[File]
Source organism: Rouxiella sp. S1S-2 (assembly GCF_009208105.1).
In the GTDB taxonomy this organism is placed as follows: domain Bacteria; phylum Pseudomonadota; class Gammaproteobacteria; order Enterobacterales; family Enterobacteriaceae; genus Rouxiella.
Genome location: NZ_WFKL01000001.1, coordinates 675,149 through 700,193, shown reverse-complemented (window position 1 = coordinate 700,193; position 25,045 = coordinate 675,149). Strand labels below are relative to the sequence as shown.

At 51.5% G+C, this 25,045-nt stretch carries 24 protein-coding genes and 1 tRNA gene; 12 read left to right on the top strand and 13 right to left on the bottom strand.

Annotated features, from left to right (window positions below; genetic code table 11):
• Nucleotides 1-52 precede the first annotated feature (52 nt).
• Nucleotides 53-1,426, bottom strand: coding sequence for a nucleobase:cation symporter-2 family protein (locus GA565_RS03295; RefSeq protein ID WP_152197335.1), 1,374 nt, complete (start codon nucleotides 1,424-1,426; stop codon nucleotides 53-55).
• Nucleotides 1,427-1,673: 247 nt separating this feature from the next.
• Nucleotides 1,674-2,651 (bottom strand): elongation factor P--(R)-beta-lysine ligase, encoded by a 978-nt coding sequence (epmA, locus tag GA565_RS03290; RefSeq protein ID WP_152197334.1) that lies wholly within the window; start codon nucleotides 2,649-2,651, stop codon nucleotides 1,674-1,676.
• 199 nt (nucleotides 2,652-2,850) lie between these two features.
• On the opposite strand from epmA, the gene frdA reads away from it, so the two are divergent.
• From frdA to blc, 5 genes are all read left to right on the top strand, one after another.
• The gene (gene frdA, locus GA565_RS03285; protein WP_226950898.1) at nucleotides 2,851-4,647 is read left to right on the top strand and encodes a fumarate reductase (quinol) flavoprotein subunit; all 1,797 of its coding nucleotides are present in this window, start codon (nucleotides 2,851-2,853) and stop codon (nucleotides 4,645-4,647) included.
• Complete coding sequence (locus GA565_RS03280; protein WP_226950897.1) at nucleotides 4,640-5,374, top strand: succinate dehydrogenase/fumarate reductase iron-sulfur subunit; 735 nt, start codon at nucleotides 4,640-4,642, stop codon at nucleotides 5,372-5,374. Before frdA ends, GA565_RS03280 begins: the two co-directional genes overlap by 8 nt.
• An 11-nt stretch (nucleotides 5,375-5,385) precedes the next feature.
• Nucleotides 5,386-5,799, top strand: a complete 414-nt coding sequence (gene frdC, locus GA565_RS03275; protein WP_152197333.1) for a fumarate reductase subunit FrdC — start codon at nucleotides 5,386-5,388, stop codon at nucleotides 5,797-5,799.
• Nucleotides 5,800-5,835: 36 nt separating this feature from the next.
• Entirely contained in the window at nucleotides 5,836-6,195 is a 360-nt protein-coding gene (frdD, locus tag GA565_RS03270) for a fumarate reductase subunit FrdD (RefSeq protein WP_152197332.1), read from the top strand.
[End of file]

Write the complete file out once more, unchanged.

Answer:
Source organism: Rouxiella sp. S1S-2 (assembly GCF_009208105.1).
In the GTDB taxonomy this organism is placed as follows: domain Bacteria; phylum Pseudomonadota; class Gammaproteobacteria; order Enterobacterales; family Enterobacteriaceae; genus Rouxiella.
Genome location: NZ_WFKL01000001.1, coordinates 675,149 through 700,193, shown reverse-complemented (window position 1 = coordinate 700,193; position 25,045 = coordinate 675,149). Strand labels below are relative to the sequence as shown.

At 51.5% G+C, this 25,045-nt stretch carries 24 protein-coding genes and 1 tRNA gene; 12 read left to right on the top strand and 13 right to left on the bottom strand.

Annotated features, from left to right (window positions below; genetic code table 11):
• Nucleotides 1-52 precede the first annotated feature (52 nt).
• Nucleotides 53-1,426, bottom strand: coding sequence for a nucleobase:cation symporter-2 family protein (locus GA565_RS03295; RefSeq protein ID WP_152197335.1), 1,374 nt, complete (start codon nucleotides 1,424-1,426; stop codon nucleotides 53-55).
• Nucleotides 1,427-1,673: 247 nt separating this feature from the next.
• Nucleotides 1,674-2,651 (bottom strand): elongation factor P--(R)-beta-lysine ligase, encoded by a 978-nt coding sequence (epmA, locus tag GA565_RS03290; RefSeq protein ID WP_152197334.1) that lies wholly within the window; start codon nucleotides 2,649-2,651, stop codon nucleotides 1,674-1,676.
• 199 nt (nucleotides 2,652-2,850) lie between these two features.
• On the opposite strand from epmA, the gene frdA reads away from it, so the two are divergent.
• From frdA to blc, 5 genes are all read left to right on the top strand, one after another.
• The gene (gene frdA, locus GA565_RS03285; protein WP_226950898.1) at nucleotides 2,851-4,647 is read left to right on the top strand and encodes a fumarate reductase (quinol) flavoprotein subunit; all 1,797 of its coding nucleotides are present in this window, start codon (nucleotides 2,851-2,853) and stop codon (nucleotides 4,645-4,647) included.
• Complete coding sequence (locus GA565_RS03280; protein WP_226950897.1) at nucleotides 4,640-5,374, top strand: succinate dehydrogenase/fumarate reductase iron-sulfur subunit; 735 nt, start codon at nucleotides 4,640-4,642, stop codon at nucleotides 5,372-5,374. Before frdA ends, GA565_RS03280 begins: the two co-directional genes overlap by 8 nt.
• An 11-nt stretch (nucleotides 5,375-5,385) precedes the next feature.
• Nucleotides 5,386-5,799, top strand: a complete 414-nt coding sequence (gene frdC, locus GA565_RS03275; protein WP_152197333.1) for a fumarate reductase subunit FrdC — start codon at nucleotides 5,386-5,388, stop codon at nucleotides 5,797-5,799.
• Nucleotides 5,800-5,835: 36 nt separating this feature from the next.
• Entirely contained in the window at nucleotides 5,836-6,195 is a 360-nt protein-coding gene (frdD, locus tag GA565_RS03270) for a fumarate reductase subunit FrdD (RefSeq protein WP_152197332.1), read from the top strand.